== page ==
Dons want in - Downtown Kingston area leaders call meeting to discuss role in redevelopment
More than 30 dons have informed stakeholders in the redevelopment of downtown Kingston that they want a piece of the action to restore the capital city and have expressed willingness to participate and make it happen, piquing the interest of administrators.
Lead adviser for the redevelopment project, Dr Gladstone Hutchinson, has said that public-private partnerships, which may include forming legal relationships with dons from communities in and around the downtown Kingston area, particularly within the Coronation Market region, are a part of the vision of stakeholders.
Speaking at a Jamaica Chamber of Commerce forum, held last Thursday at Knutsford Court Hotel in St Andrew, titled 'Transforming Downtown Kingston', Hutchinson stressed that the central market area must serve as the fulcrum from which the revitalisation of downtown will take place.
"I was here two or three months ago in this same hotel, because 35 area leaders or dons requested a meeting to talk about how they, with their enlightened self-interest, can participate in this project. They are willing to be a part of it. They said, 'We want to talk to you about how we believe we can come on board and participate, because nothing naa run'."
"So I said to them, 'You are telling me that you want to get a second shift in downtown', and they said, 'Yes', that would be good, because keeping downtown open until 10, 11 or 12 o'clock, is in everybody's interest. Everyone has started now to see their enlightened self-interest and their interdependence and the interlocking of their private benefits ... then we begin a conversation about how we are going to do this," Hutchinson said.
However, retired executive director of the Kingston Restoration Company, Morin Seymour, said that transformation of community leaders or dons must take place before they can be brought to table.
"Yes, you can be included, but you have to be transformed. Some of those people are good
leaders, and as a matter of a fact, that is probably the reason them (they are) so bad. People must be prepared to adjust to normal ways of behaving and living. If somebody comes along and say I want to be included, then you set the standards. Once they are prepared to go through the training and so on, we can include them. Boston (USA) insisted on the transformation of its (gangsters)," Seymour told The Gleaner yesterday.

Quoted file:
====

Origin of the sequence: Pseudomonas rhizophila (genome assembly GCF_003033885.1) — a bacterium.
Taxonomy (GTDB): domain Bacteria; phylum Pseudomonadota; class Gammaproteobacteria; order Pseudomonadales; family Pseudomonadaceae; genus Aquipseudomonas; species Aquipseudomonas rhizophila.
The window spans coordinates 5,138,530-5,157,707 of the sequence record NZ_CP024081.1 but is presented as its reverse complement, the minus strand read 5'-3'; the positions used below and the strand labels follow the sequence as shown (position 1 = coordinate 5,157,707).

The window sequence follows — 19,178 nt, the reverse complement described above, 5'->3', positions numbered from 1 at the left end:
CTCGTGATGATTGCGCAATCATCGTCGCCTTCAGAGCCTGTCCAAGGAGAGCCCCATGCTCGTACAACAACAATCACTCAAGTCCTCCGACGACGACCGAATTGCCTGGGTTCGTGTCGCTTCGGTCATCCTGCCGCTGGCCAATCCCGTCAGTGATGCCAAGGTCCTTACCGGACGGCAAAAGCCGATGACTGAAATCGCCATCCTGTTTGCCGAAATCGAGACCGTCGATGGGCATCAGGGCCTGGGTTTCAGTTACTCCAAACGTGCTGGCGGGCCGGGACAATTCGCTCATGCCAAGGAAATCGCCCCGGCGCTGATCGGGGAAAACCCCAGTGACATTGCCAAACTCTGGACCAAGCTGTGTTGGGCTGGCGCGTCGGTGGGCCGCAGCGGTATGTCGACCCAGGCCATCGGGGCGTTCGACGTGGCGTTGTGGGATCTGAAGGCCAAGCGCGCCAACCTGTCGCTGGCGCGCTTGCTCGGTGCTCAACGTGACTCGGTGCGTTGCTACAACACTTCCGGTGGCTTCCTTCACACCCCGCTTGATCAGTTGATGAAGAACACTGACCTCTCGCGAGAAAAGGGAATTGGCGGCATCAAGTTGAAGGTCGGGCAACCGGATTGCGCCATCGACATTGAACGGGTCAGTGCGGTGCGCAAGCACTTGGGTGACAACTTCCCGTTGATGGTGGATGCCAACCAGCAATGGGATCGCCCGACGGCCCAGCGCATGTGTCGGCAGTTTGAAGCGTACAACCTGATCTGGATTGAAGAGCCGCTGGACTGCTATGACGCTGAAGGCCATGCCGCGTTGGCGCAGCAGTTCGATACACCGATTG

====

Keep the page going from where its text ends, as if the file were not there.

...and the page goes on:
'We're not hugging up dons'
Glenford Christian, board member at the Urban Development Corporation (UDC), the entity leading the redevelopment project, said that the plan afoot, was not to embrace the criminal underworld.
"We don't want anybody out there to say that we are hugging up dons. We naa hug up nuh don! We are all businessmen who understand business and leadership. We have seen all those depressed assets of downtown like the market. We are going to run it like private companies. What we are doing is taking those depressed assets, like the market, and take it to the bond market, where every John Public can buy shares in the company. It is not businessmen who come together and then the dons come in and straighten up, nothing like that!"
"What we say, for example, is that a company that would be managed would lease the market from KSAMC (Kingston and St Andrew Municipal Corporation). You would then have KSAMC as a shareholder. You probably would have UDC, because they have an interest in the area, and then everybody else, but it would have to be managed."
Meanwhile, Hutchinson said that squatter settlements continued to pose risks to the business community, preventing prospective business people from desiring to operate in the area.
"We actually have nine squatter colonies. ... If we are going to imagine rebuilding the market district, creating all these experiences, but in the middle of it we have squatter communities that we don't have the ability to control, then you as a business person will not put your money in there because you cannot price uncertainty. We are making the case that the central market district must drive the development."
"If Coronation Market insists on being just a place for buying and selling, in the new environment of road logistics and connection to ports, I am predicting that within 10 years, it will lose 70 per cent of business. There is no reason trucks should negotiate hard turns to come into (mess) to sell. Coronation Market comes back only if it becomes an experience, a place to experience something wonderful and joyful," he said.